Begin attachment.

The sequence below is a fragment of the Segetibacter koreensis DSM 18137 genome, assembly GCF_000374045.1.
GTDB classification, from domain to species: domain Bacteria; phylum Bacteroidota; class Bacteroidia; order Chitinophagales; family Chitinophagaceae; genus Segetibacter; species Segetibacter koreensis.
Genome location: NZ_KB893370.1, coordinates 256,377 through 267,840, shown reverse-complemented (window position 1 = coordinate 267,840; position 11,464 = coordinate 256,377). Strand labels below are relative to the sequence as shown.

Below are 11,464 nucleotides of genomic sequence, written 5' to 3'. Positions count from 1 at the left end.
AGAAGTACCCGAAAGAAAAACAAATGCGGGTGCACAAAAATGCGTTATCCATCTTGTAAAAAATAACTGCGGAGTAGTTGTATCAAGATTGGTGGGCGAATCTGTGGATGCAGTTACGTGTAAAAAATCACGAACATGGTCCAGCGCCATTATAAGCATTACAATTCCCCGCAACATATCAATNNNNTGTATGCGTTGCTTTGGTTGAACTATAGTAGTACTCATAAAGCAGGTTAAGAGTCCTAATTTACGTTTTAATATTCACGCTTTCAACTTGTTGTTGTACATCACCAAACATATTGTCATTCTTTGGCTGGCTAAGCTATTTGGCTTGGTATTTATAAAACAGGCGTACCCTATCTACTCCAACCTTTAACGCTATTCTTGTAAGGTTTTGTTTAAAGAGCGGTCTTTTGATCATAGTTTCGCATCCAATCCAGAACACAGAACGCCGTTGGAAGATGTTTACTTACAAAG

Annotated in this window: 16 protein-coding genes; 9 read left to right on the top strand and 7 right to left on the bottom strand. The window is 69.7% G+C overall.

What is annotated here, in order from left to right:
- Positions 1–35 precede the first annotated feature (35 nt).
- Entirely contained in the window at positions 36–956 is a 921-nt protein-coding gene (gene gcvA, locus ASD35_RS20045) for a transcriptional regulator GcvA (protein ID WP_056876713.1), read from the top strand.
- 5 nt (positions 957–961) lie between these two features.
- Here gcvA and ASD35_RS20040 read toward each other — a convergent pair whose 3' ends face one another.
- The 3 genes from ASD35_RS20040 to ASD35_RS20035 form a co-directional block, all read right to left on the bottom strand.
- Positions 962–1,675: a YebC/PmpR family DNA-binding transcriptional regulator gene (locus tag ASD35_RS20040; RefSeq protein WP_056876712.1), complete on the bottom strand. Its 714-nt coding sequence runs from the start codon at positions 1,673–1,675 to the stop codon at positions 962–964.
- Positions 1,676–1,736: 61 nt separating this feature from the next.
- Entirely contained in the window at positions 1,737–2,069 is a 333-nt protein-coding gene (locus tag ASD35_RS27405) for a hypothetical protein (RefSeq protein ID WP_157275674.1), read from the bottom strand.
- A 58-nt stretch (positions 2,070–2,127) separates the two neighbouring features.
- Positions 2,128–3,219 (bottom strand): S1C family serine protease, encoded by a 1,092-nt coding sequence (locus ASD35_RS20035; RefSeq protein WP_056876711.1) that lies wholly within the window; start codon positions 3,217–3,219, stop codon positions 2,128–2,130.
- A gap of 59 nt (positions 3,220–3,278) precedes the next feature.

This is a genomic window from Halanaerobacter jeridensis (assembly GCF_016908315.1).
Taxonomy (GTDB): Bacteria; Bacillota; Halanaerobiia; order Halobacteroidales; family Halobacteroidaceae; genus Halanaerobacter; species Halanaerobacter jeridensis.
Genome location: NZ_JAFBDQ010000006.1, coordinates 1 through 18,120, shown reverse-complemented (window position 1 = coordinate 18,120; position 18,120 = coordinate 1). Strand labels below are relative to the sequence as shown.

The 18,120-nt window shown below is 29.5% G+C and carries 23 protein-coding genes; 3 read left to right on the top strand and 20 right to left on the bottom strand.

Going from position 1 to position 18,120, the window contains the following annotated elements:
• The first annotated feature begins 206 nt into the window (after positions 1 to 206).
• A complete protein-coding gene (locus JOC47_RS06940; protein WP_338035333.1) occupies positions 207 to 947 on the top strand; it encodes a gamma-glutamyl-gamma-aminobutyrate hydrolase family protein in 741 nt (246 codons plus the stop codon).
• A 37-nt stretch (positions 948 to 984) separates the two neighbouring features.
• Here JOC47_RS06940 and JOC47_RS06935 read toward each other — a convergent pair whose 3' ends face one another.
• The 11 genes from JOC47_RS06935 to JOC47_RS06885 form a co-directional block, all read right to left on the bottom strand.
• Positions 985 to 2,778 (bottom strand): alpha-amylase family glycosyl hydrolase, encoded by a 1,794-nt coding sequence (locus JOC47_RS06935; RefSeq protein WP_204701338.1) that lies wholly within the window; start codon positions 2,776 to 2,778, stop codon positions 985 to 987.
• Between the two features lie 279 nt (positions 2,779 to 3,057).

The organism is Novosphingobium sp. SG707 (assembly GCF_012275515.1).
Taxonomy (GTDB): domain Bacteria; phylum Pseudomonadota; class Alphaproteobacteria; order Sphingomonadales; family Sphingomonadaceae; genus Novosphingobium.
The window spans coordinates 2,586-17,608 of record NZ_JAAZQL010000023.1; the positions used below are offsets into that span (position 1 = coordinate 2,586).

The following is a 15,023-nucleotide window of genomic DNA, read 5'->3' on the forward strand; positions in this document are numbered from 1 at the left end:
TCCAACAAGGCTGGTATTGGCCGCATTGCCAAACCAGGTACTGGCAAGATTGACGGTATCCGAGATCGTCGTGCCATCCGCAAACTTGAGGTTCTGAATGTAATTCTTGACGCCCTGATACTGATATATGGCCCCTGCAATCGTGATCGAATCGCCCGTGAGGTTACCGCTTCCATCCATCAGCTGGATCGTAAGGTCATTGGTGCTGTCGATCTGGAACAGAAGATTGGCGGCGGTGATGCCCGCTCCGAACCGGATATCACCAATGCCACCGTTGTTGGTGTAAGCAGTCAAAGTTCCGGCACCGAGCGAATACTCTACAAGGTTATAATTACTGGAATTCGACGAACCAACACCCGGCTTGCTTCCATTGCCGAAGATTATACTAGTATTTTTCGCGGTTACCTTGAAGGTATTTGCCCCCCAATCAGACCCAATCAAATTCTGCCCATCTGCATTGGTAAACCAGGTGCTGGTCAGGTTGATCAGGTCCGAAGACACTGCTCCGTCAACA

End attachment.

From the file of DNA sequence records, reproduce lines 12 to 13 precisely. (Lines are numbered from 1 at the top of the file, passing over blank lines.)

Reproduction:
- The 3 genes from ASD35_RS20040 to ASD35_RS20035 form a co-directional block, all read right to left on the bottom strand.
- Positions 962–1,675: a YebC/PmpR family DNA-binding transcriptional regulator gene (locus tag ASD35_RS20040; RefSeq protein WP_056876712.1), complete on the bottom strand. Its 714-nt coding sequence runs from the start codon at positions 1,673–1,675 to the stop codon at positions 962–964.